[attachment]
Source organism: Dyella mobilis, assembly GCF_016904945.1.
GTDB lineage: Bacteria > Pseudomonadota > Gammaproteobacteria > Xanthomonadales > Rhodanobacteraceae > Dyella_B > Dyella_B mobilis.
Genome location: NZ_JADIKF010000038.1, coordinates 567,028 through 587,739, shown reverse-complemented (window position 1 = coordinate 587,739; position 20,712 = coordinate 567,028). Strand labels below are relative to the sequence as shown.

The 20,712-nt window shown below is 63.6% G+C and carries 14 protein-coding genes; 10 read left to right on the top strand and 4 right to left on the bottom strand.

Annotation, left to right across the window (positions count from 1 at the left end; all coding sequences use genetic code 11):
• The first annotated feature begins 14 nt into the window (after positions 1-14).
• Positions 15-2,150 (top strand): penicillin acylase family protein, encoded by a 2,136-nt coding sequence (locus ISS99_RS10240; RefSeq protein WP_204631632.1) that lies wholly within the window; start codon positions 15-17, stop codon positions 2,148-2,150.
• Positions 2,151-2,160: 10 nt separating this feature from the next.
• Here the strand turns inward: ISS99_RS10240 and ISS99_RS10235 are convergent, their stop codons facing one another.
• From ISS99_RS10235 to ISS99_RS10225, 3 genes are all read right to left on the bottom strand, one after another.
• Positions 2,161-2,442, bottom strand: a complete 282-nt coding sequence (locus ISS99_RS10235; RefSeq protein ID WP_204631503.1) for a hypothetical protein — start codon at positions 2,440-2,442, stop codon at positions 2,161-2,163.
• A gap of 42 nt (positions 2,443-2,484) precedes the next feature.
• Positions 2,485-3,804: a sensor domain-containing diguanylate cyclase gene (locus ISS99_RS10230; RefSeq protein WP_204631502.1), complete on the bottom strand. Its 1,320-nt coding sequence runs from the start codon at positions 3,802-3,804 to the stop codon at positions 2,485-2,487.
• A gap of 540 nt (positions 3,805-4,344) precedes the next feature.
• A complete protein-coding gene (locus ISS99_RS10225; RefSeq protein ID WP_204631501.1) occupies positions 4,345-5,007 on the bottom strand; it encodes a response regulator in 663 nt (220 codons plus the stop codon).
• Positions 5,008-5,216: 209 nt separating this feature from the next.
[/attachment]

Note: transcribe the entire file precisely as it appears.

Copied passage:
Source organism: Dyella mobilis, assembly GCF_016904945.1.
GTDB lineage: Bacteria > Pseudomonadota > Gammaproteobacteria > Xanthomonadales > Rhodanobacteraceae > Dyella_B > Dyella_B mobilis.
Genome location: NZ_JADIKF010000038.1, coordinates 567,028 through 587,739, shown reverse-complemented (window position 1 = coordinate 587,739; position 20,712 = coordinate 567,028). Strand labels below are relative to the sequence as shown.

The 20,712-nt window shown below is 63.6% G+C and carries 14 protein-coding genes; 10 read left to right on the top strand and 4 right to left on the bottom strand.

Annotation, left to right across the window (positions count from 1 at the left end; all coding sequences use genetic code 11):
• The first annotated feature begins 14 nt into the window (after positions 1-14).
• Positions 15-2,150 (top strand): penicillin acylase family protein, encoded by a 2,136-nt coding sequence (locus ISS99_RS10240; RefSeq protein WP_204631632.1) that lies wholly within the window; start codon positions 15-17, stop codon positions 2,148-2,150.
• Positions 2,151-2,160: 10 nt separating this feature from the next.
• Here the strand turns inward: ISS99_RS10240 and ISS99_RS10235 are convergent, their stop codons facing one another.
• From ISS99_RS10235 to ISS99_RS10225, 3 genes are all read right to left on the bottom strand, one after another.
• Positions 2,161-2,442, bottom strand: a complete 282-nt coding sequence (locus ISS99_RS10235; RefSeq protein ID WP_204631503.1) for a hypothetical protein — start codon at positions 2,440-2,442, stop codon at positions 2,161-2,163.
• A gap of 42 nt (positions 2,443-2,484) precedes the next feature.
• Positions 2,485-3,804: a sensor domain-containing diguanylate cyclase gene (locus ISS99_RS10230; RefSeq protein WP_204631502.1), complete on the bottom strand. Its 1,320-nt coding sequence runs from the start codon at positions 3,802-3,804 to the stop codon at positions 2,485-2,487.
• A gap of 540 nt (positions 3,805-4,344) precedes the next feature.
• A complete protein-coding gene (locus ISS99_RS10225; RefSeq protein ID WP_204631501.1) occupies positions 4,345-5,007 on the bottom strand; it encodes a response regulator in 663 nt (220 codons plus the stop codon).
• Positions 5,008-5,216: 209 nt separating this feature from the next.